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Cruddy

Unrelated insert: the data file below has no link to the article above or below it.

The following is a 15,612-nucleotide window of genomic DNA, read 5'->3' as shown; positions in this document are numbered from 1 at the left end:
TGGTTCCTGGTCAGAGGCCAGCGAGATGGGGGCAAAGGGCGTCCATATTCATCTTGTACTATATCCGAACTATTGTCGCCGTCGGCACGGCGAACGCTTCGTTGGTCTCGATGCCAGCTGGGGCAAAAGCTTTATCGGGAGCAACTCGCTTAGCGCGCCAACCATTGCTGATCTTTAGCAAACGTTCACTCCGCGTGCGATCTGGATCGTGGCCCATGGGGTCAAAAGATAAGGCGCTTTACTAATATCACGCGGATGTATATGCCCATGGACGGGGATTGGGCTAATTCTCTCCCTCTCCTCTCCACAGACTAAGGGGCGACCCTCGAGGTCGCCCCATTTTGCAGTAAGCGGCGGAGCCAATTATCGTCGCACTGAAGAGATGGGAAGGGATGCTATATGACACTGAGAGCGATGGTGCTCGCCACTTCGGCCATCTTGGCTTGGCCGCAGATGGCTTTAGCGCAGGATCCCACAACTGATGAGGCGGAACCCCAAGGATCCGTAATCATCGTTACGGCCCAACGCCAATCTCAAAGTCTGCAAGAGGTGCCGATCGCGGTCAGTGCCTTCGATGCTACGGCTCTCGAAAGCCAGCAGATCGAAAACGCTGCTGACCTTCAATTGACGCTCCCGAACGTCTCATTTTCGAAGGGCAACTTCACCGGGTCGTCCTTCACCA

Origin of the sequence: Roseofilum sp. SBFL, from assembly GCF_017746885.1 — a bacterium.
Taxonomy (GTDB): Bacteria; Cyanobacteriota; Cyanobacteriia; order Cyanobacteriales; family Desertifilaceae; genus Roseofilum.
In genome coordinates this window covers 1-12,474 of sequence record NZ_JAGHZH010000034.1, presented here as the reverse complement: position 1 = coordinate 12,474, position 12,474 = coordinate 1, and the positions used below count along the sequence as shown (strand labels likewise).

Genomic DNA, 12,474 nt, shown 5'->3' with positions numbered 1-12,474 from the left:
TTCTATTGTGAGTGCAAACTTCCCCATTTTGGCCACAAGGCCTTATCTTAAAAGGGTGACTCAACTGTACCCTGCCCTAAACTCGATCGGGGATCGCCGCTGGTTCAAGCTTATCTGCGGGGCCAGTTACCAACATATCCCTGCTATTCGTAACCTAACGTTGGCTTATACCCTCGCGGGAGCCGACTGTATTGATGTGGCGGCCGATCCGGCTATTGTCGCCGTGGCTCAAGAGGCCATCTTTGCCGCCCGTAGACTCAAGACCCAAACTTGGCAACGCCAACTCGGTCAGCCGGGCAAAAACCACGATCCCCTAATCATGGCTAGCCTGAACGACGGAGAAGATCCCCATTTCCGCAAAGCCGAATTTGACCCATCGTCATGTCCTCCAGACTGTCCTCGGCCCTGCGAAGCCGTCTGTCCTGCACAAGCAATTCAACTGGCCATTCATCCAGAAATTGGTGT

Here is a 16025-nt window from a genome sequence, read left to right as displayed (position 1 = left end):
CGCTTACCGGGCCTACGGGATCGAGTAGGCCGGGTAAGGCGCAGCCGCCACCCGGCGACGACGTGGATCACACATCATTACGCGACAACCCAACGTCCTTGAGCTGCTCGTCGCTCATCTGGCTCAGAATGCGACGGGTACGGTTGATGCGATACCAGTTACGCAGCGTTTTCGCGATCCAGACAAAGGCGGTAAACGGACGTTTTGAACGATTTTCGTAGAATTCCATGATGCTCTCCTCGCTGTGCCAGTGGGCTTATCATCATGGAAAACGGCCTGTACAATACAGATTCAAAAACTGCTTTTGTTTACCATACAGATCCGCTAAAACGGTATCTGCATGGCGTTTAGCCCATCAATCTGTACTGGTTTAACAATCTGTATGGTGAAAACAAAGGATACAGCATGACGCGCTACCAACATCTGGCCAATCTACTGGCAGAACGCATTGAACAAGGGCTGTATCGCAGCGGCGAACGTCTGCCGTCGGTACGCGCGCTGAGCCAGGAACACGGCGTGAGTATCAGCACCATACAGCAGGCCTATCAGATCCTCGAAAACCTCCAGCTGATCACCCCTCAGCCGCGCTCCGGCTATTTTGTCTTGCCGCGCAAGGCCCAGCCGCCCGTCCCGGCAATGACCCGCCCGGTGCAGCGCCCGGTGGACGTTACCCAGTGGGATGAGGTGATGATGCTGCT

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Cartoonist Lynda Barry makes an impressive leap from strips to fiction in this nerve- jangling first novel. Written as the 1971 suicide note of teenager Roberta Rohbeson, Cruddy follows parallel narratives: One describes Roberta’s road trip, at 11, with her homicidal father; the other, her descent into drugs and suicide five years later. A cross between David Wojnarowicz and Dorothy Allison, Barry — via Roberta — depicts the gothic horror of an emotionally mangled family without a shred of self-pity, while piling on black humor (one character looks like ”a backyard puff fungus that had blown out all its spores”). Still, her story is so heartbreakingly macabre that it can actually be painful to read.